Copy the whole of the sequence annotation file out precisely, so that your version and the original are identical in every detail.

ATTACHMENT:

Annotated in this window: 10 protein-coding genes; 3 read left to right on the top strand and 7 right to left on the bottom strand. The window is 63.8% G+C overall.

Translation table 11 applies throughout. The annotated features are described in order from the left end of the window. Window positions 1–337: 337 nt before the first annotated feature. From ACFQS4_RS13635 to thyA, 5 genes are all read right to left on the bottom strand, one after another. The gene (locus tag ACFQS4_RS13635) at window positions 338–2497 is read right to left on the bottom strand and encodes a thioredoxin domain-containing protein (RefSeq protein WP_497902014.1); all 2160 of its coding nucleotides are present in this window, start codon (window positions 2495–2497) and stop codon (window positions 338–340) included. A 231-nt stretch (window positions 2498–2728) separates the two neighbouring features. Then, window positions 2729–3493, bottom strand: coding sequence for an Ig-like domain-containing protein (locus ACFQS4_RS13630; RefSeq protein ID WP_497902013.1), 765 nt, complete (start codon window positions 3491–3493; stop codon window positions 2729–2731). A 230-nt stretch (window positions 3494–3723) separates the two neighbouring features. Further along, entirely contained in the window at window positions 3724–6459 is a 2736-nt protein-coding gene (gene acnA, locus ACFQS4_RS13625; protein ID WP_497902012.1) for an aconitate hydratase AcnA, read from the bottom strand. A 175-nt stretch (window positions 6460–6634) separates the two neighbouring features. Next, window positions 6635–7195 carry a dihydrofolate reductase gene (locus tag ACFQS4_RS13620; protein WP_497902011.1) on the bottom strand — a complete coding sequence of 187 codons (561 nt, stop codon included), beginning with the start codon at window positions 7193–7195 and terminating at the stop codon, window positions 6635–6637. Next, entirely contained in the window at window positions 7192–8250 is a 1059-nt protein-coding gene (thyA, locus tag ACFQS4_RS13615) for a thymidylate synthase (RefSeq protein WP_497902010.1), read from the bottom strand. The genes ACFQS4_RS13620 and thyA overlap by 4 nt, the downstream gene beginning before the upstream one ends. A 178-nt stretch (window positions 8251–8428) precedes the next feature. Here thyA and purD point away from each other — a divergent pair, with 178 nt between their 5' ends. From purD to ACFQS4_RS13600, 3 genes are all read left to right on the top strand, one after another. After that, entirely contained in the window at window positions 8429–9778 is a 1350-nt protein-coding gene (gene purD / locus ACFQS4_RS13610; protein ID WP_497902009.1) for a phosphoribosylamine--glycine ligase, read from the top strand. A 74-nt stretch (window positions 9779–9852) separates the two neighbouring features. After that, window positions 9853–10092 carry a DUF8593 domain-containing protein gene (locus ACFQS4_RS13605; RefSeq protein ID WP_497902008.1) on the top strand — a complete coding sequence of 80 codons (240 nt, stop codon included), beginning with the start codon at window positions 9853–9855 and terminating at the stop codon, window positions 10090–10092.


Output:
Annotated in this window: 10 protein-coding genes; 3 read left to right on the top strand and 7 right to left on the bottom strand. The window is 63.8% G+C overall.

Translation table 11 applies throughout. The annotated features are described in order from the left end of the window. Window positions 1–337: 337 nt before the first annotated feature. From ACFQS4_RS13635 to thyA, 5 genes are all read right to left on the bottom strand, one after another. The gene (locus tag ACFQS4_RS13635) at window positions 338–2497 is read right to left on the bottom strand and encodes a thioredoxin domain-containing protein (RefSeq protein WP_497902014.1); all 2160 of its coding nucleotides are present in this window, start codon (window positions 2495–2497) and stop codon (window positions 338–340) included. A 231-nt stretch (window positions 2498–2728) separates the two neighbouring features. Then, window positions 2729–3493, bottom strand: coding sequence for an Ig-like domain-containing protein (locus ACFQS4_RS13630; RefSeq protein ID WP_497902013.1), 765 nt, complete (start codon window positions 3491–3493; stop codon window positions 2729–2731). A 230-nt stretch (window positions 3494–3723) separates the two neighbouring features. Further along, entirely contained in the window at window positions 3724–6459 is a 2736-nt protein-coding gene (gene acnA, locus ACFQS4_RS13625; protein ID WP_497902012.1) for an aconitate hydratase AcnA, read from the bottom strand. A 175-nt stretch (window positions 6460–6634) separates the two neighbouring features. Next, window positions 6635–7195 carry a dihydrofolate reductase gene (locus tag ACFQS4_RS13620; protein WP_497902011.1) on the bottom strand — a complete coding sequence of 187 codons (561 nt, stop codon included), beginning with the start codon at window positions 7193–7195 and terminating at the stop codon, window positions 6635–6637. Next, entirely contained in the window at window positions 7192–8250 is a 1059-nt protein-coding gene (thyA, locus tag ACFQS4_RS13615) for a thymidylate synthase (RefSeq protein WP_497902010.1), read from the bottom strand. The genes ACFQS4_RS13620 and thyA overlap by 4 nt, the downstream gene beginning before the upstream one ends. A 178-nt stretch (window positions 8251–8428) precedes the next feature. Here thyA and purD point away from each other — a divergent pair, with 178 nt between their 5' ends. From purD to ACFQS4_RS13600, 3 genes are all read left to right on the top strand, one after another. After that, entirely contained in the window at window positions 8429–9778 is a 1350-nt protein-coding gene (gene purD / locus ACFQS4_RS13610; protein ID WP_497902009.1) for a phosphoribosylamine--glycine ligase, read from the top strand. A 74-nt stretch (window positions 9779–9852) separates the two neighbouring features. After that, window positions 9853–10092 carry a DUF8593 domain-containing protein gene (locus ACFQS4_RS13605; RefSeq protein ID WP_497902008.1) on the top strand — a complete coding sequence of 80 codons (240 nt, stop codon included), beginning with the start codon at window positions 9853–9855 and terminating at the stop codon, window positions 10090–10092.